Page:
Review of Small Town, Big Oil: The Untold Story of the Women Who Took on the Richest Man in the World – and Won by David W. Moore Rating *** 1/2
This book tells the story of how a small town in New Hampshire fought against the building of an oil refinery along its coast. The same kind of story has played out in other communities across the country. There have been fights against nuclear power plants, wind farms, solar farms, and fracking wells. In Denton, Texas, the city voted to ban fracking. Texas Governor Gregg Abbott, someone beholden to big oil, quickly passed a law that forbids cities from passing such restrictions.
In this case, the community banded together and formed an organization called Save Our Shores (SOS) in an effort to thwart the planned 400,000 barrels a day oil refinery. The book delves into the personalities of various people with competing goals, such as the organizers, property owners, politicians, and the greek oil magnate Aristotle Onassis.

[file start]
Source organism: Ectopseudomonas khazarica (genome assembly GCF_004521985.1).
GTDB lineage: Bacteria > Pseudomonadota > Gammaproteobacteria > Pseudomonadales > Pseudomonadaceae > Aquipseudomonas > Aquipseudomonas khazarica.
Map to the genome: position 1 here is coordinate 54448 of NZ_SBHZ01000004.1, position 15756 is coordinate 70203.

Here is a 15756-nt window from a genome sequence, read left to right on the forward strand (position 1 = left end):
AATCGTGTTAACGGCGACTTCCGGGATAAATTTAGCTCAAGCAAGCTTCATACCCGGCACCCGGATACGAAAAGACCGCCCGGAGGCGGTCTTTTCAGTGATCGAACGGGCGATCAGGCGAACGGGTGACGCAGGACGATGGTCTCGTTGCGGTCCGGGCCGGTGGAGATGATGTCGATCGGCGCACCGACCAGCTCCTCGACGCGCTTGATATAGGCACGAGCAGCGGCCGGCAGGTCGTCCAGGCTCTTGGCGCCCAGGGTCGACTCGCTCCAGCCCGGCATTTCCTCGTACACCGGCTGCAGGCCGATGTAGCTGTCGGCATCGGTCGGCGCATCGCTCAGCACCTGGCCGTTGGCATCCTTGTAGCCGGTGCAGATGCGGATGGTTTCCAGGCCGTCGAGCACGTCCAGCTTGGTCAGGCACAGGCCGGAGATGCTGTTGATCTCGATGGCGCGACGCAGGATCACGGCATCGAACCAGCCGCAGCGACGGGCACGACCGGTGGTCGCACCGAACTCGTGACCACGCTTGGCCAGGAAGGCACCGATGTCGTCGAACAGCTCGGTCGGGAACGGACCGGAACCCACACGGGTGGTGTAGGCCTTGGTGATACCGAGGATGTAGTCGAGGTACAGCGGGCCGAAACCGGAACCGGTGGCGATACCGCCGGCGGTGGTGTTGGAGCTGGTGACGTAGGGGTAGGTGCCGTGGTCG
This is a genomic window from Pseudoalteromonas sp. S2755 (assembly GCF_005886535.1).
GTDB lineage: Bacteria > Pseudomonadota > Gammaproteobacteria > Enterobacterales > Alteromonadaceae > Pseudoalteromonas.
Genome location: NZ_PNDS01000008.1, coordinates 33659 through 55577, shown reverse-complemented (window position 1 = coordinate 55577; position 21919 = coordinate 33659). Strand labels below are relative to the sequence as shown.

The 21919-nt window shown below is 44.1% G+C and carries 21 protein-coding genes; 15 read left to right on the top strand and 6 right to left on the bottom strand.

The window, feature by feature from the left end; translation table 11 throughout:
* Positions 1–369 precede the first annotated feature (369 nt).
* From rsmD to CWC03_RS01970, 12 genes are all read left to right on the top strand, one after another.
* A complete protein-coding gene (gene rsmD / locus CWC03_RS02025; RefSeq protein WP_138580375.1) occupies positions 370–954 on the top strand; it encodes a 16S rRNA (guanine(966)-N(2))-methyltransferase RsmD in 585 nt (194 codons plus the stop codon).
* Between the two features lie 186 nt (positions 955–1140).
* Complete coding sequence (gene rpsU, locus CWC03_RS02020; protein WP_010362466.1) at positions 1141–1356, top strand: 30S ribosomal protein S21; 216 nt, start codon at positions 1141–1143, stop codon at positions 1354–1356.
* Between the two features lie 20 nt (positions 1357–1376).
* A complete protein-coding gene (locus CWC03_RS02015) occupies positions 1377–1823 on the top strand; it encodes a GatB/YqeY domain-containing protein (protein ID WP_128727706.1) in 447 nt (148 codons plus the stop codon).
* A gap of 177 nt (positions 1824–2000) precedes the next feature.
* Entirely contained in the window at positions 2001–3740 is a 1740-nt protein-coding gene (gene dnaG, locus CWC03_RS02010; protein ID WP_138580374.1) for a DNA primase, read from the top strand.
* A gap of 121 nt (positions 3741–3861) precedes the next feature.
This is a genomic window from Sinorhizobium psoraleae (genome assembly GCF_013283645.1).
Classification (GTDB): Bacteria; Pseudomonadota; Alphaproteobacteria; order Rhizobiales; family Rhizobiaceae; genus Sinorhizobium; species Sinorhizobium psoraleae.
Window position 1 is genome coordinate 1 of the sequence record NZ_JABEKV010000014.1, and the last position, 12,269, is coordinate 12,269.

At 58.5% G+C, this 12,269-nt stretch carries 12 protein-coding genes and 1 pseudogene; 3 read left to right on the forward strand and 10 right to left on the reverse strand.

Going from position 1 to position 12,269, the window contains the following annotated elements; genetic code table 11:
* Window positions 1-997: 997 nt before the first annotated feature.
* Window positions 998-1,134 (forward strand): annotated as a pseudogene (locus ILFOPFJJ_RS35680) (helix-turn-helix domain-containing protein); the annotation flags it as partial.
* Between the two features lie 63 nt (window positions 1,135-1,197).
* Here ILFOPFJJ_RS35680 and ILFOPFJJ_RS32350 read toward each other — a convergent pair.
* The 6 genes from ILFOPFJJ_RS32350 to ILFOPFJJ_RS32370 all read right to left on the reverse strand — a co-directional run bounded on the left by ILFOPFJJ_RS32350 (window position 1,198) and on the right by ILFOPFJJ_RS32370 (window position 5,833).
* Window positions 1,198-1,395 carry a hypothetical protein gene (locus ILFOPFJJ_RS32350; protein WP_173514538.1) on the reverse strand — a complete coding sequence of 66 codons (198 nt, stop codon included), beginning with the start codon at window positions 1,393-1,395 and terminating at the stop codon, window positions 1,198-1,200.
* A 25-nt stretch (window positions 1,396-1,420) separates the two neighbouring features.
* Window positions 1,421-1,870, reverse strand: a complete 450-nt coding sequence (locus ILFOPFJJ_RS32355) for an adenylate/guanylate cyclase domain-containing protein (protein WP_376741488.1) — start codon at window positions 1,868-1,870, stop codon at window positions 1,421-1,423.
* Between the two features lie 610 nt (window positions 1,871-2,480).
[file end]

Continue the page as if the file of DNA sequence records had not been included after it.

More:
On one side, you have the politicians and Onassis representatives, promising jobs, lower taxes, and improved infrastructure. On the other side, you have locals who didn’t want the pollution, potential environmental damage, and the problems associated with heavy industry.
The book focuses on three women at the center of the controversy: Nancy Sandberg, who headed up SOS, Dudley Dudley, a state representative, and Phyllis Bennett, the publisher of a local newspaper.
Oil refinery proponents promised a state-of-the-art facility clean as a clinic, with every effort taken to avoid damage to the environment. The local people will hardly even know the refinery exists, they promised.
This is one time where the little guy won.